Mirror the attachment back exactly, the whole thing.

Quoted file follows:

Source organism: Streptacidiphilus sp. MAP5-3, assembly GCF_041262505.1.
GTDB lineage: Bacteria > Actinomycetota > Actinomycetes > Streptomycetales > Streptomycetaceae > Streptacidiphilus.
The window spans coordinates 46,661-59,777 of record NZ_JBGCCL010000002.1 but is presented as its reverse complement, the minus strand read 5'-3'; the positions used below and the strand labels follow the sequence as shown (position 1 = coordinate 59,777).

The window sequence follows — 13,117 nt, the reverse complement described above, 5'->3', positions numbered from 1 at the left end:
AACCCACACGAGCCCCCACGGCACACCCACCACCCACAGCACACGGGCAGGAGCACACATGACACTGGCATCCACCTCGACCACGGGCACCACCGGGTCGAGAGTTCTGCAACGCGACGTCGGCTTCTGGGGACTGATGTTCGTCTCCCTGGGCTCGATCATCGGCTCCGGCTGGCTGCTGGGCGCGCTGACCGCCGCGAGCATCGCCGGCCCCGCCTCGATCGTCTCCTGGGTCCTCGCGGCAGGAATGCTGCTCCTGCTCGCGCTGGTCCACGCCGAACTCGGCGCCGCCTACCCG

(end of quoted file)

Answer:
Source organism: Streptacidiphilus sp. MAP5-3, assembly GCF_041262505.1.
GTDB lineage: Bacteria > Actinomycetota > Actinomycetes > Streptomycetales > Streptomycetaceae > Streptacidiphilus.
The window spans coordinates 46,661-59,777 of record NZ_JBGCCL010000002.1 but is presented as its reverse complement, the minus strand read 5'-3'; the positions used below and the strand labels follow the sequence as shown (position 1 = coordinate 59,777).

The window sequence follows — 13,117 nt, the reverse complement described above, 5'->3', positions numbered from 1 at the left end:
AACCCACACGAGCCCCCACGGCACACCCACCACCCACAGCACACGGGCAGGAGCACACATGACACTGGCATCCACCTCGACCACGGGCACCACCGGGTCGAGAGTTCTGCAACGCGACGTCGGCTTCTGGGGACTGATGTTCGTCTCCCTGGGCTCGATCATCGGCTCCGGCTGGCTGCTGGGCGCGCTGACCGCCGCGAGCATCGCCGGCCCCGCCTCGATCGTCTCCTGGGTCCTCGCGGCAGGAATGCTGCTCCTGCTCGCGCTGGTCCACGCCGAACTCGGCGCCGCCTACCCG